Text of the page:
Real cultural pluralism has nothing to do with what Bush and any group in his party represent, because the development of a democratic multi-cultural society in the United States has nothing to do with "accepting" immigrants who become "American" when they become petty capitalists, because, however ruling-class media and the right generally seek to convince people of it, America is not and cannot be a country of three hundred million capitalists and would-be capitalists.Real cultural pluralism and multi-culturalism, which are very worthwhile ideals, has nothing to do with defining a nation and a civilization with both the struggle to become a petty capitalist and at the same time the denial that there are differences between a capitalist who owns a small restaurant or even a chain selling Burritos in Midland Texas and a capitalist who owns the Zapata Petroleum Company.

Real cultural pluralism and a multi-cultural United States can be achieved in the long run by raising the living standards of Mexico and Central America and providing super-exploited undocumented workers here with trade union protection and rights, so that they in their desperation do not flee here and hold U.S. wage rates down because the countries from which they come develop their own economies with mass purchasing power and viable internal markets.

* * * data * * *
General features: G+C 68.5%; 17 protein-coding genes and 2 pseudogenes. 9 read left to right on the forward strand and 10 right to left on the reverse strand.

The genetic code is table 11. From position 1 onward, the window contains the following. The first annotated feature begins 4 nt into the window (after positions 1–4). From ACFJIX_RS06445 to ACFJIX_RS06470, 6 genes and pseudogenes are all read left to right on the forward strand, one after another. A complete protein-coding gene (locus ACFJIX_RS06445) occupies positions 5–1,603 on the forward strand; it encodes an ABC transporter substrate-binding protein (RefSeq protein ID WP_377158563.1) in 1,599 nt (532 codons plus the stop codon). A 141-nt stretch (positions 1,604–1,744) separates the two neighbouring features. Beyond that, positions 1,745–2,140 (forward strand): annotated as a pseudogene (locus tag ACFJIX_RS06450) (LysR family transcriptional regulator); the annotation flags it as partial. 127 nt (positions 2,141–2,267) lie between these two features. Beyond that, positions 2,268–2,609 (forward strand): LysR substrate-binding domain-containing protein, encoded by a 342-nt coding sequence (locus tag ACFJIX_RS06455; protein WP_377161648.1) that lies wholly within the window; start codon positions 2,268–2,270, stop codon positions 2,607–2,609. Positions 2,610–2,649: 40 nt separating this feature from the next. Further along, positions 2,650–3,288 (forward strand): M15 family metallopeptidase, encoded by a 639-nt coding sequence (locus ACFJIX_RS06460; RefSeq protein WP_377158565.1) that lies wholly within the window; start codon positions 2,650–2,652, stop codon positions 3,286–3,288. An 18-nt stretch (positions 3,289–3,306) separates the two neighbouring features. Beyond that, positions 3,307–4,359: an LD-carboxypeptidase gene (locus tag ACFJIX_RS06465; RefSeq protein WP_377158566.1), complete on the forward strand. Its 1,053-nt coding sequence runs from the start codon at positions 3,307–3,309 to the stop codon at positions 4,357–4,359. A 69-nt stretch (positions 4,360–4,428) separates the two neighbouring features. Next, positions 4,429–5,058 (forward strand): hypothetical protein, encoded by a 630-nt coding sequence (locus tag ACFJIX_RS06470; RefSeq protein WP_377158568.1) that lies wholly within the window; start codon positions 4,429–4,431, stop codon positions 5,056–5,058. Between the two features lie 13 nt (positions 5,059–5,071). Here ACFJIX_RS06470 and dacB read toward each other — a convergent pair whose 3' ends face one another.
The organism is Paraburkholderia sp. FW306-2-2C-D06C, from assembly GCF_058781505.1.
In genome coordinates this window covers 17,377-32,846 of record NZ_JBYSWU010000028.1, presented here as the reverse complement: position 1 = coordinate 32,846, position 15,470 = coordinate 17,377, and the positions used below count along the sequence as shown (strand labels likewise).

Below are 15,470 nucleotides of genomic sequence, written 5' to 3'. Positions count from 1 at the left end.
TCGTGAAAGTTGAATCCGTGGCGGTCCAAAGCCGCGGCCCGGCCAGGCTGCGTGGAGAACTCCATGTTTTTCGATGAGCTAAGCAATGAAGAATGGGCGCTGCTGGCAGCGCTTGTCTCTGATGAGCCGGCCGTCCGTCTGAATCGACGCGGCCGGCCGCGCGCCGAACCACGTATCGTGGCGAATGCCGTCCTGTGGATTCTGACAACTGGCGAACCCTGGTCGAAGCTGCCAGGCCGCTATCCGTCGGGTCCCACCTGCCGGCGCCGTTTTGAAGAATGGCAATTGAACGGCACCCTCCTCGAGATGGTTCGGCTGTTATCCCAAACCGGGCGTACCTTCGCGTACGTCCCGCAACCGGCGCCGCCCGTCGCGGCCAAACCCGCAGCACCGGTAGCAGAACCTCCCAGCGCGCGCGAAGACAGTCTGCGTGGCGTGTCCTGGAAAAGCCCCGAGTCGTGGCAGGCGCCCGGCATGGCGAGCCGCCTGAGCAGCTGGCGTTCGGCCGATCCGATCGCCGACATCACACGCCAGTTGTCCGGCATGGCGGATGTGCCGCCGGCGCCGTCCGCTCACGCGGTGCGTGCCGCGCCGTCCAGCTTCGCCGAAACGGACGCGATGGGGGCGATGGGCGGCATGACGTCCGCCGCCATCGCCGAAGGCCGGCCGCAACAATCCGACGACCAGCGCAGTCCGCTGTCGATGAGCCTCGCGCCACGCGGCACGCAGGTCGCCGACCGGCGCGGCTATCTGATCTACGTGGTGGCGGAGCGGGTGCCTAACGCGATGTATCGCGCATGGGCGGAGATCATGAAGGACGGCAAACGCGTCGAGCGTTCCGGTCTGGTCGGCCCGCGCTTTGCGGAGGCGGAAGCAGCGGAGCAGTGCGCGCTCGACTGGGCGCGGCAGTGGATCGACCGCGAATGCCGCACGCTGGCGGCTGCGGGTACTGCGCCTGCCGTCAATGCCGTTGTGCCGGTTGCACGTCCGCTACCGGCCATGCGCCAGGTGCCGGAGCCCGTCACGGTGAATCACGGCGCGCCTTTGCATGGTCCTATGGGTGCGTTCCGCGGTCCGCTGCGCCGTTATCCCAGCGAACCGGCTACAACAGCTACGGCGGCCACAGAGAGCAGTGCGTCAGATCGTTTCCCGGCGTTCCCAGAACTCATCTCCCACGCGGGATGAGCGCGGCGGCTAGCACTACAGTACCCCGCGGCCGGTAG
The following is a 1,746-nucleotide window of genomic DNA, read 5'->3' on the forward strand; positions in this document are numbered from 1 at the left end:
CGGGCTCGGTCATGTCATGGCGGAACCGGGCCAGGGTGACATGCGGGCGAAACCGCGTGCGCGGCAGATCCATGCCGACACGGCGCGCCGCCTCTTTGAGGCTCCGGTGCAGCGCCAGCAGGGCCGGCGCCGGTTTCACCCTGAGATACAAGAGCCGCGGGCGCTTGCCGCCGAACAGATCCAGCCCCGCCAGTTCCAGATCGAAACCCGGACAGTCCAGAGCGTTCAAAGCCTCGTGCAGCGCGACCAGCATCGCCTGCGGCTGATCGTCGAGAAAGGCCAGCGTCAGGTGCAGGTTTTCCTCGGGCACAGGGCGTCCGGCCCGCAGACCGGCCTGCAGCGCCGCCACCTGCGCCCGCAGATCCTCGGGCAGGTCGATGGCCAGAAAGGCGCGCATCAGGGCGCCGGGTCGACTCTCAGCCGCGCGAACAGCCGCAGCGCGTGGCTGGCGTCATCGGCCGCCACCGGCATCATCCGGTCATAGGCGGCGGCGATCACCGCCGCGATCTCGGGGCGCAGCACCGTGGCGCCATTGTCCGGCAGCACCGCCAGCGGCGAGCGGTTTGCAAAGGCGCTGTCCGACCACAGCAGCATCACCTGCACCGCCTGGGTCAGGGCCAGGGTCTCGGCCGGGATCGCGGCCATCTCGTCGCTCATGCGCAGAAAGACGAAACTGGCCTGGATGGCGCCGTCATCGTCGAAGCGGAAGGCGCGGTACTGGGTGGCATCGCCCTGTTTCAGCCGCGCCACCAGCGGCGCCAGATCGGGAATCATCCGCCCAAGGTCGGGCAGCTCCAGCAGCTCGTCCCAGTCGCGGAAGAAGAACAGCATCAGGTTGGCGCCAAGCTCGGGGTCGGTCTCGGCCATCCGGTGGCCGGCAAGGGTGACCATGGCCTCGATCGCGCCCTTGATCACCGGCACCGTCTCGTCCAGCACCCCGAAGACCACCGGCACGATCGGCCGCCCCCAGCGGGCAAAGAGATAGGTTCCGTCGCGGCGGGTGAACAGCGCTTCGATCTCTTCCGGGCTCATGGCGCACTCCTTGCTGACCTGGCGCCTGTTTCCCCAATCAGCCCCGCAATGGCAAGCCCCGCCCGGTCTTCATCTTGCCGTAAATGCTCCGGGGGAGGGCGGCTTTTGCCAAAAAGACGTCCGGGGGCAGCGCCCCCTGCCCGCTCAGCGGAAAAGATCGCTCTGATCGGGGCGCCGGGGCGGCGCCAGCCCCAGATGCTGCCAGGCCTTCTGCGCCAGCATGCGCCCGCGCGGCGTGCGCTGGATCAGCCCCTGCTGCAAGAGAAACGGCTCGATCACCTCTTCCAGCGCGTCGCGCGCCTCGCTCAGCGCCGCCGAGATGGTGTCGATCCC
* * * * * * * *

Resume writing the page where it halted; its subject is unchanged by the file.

That has nothing to do with either the aims of the Bush immigration legislation or the sentiments of most of its opponents, which merely applies to human labor as a commodity the old debate among capitalists between the advocates of free trade in commodities and the advocates of national protectionist policies in commodities.

And I doubt that GW Bush was ever a Huck Finn or a "compassionate conservative from Midland, no matter how many beers he drank with Mexican Americans and how many basketball games he played at the Y. He always had choices that would lead him into a world a great material privilege and those lower middle class people from Midland whose fond memories Rutenberg uses in his article never had.

Norman Markowitz